Lords report warns of urgent need to plan for an uncertain future for water resources
Europe is not doing enough to prepare itself for an uncertain future for the continent’s water sources, according to a report published by the Lords Select Committee today.
The report, An Indispensable Resource: EU Freshwater Policy, is timely, as the UK continues to suffer the worst drought since 1976, and areas throughout Europe are feeling the effects of a signfiicant lack of rain.
In it, the Committee calls for urgent action to safeguard the quality and long-term availability of the UK’s water sources, and recommends that all EU Member States should be required to develop national water scarcity and drought management plans. It warns that the UK Government’s current schedule for reforming water abstraction regulations fails to respond to the urgency of the situation; despite acknowledging that 10% of rivers are already abstracted to an extent that may damage water ecosystems, the government has set the target of the mid to late 2020s to begin reforming the regime. The Committee warns that this may be too late.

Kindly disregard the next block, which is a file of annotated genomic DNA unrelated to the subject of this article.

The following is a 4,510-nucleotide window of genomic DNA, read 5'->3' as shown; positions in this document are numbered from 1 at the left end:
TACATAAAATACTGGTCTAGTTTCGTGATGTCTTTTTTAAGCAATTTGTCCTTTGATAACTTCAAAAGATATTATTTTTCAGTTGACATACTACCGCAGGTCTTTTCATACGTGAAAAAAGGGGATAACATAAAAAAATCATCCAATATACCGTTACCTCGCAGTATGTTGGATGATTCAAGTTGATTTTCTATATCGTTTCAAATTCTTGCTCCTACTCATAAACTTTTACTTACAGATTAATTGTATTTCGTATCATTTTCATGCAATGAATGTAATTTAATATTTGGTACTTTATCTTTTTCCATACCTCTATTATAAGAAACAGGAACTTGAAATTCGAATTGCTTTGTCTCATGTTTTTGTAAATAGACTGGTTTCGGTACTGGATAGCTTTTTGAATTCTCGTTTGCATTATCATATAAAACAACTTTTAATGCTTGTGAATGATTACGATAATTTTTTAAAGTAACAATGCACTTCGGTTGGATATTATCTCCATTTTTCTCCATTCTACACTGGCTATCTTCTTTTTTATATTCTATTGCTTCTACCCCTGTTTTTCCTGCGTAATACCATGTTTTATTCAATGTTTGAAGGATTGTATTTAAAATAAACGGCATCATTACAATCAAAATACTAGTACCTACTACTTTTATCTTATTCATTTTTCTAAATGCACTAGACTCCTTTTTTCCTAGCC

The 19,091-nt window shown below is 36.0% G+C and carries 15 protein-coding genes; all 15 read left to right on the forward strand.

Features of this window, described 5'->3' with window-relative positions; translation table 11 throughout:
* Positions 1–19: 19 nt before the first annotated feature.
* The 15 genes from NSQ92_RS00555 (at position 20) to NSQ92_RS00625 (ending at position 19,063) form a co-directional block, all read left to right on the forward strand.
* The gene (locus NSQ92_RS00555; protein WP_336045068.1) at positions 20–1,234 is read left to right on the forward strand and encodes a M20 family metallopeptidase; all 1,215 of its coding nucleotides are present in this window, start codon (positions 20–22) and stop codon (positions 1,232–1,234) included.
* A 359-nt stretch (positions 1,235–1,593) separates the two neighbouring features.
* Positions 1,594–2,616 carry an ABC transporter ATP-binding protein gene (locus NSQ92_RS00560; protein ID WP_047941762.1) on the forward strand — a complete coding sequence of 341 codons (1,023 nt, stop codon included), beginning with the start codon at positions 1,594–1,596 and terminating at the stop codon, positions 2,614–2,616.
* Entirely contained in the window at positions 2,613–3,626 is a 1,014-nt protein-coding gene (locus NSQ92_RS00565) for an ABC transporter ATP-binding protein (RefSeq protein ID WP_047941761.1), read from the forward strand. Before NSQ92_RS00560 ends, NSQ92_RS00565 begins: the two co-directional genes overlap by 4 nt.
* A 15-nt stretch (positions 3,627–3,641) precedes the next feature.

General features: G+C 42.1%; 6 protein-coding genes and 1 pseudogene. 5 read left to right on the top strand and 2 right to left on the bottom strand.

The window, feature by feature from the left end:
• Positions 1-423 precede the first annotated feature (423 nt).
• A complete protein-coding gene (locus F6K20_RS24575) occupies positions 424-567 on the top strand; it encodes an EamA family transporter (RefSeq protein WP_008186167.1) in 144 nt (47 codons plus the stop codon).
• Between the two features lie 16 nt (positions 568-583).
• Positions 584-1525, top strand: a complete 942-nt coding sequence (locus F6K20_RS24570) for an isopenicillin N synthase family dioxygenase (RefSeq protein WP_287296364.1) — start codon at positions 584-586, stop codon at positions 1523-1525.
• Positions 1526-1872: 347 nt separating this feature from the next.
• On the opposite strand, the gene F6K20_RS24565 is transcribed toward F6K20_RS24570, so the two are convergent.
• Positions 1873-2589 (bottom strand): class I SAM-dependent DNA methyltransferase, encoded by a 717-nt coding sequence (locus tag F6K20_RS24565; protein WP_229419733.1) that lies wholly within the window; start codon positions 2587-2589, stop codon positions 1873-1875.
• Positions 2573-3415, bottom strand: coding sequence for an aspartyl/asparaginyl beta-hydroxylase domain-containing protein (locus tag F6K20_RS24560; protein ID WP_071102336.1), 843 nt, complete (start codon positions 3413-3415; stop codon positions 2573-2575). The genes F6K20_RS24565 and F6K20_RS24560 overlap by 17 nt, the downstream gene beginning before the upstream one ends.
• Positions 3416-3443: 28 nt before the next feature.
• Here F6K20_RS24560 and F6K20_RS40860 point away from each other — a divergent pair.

Other recommendations in the report include a push for the government and European Commission to strongly promote catchment level governance in the Blueprint for Europe’s water resources, due to be published later this year. This will require a much greater emphasis on engaging local stakeholders – such as river trusts, farmers and anglers – in decisions relating to river catchment issues, in order to reconnect people with the value of water. Already, the UK government has expressed support for a number of ‘catchment management’ pilot schemes, and Defra has a launched a ‘Love your River’ campaign aimed at raising awareness of the importance of healthy river systems.
The report also contains a warning for the government that where other solutions to water scarcity have failed, the potentially unpopular choice to raise water prices may have to be taken. As Chair of the Committee, Lord Carter of Coles says “Governments…need to act decisively, and grasp the nettle of allowing the cost of water to rise”. However, he suggests that commitment by the government to a programme of publc and stakeholder engagment will help ease the introduction of this necessary price rise, as people gain a better understanding of what they are paying extra for.
The report is the outcome of an inquiry by the Committee into EU Freshwater Policy.
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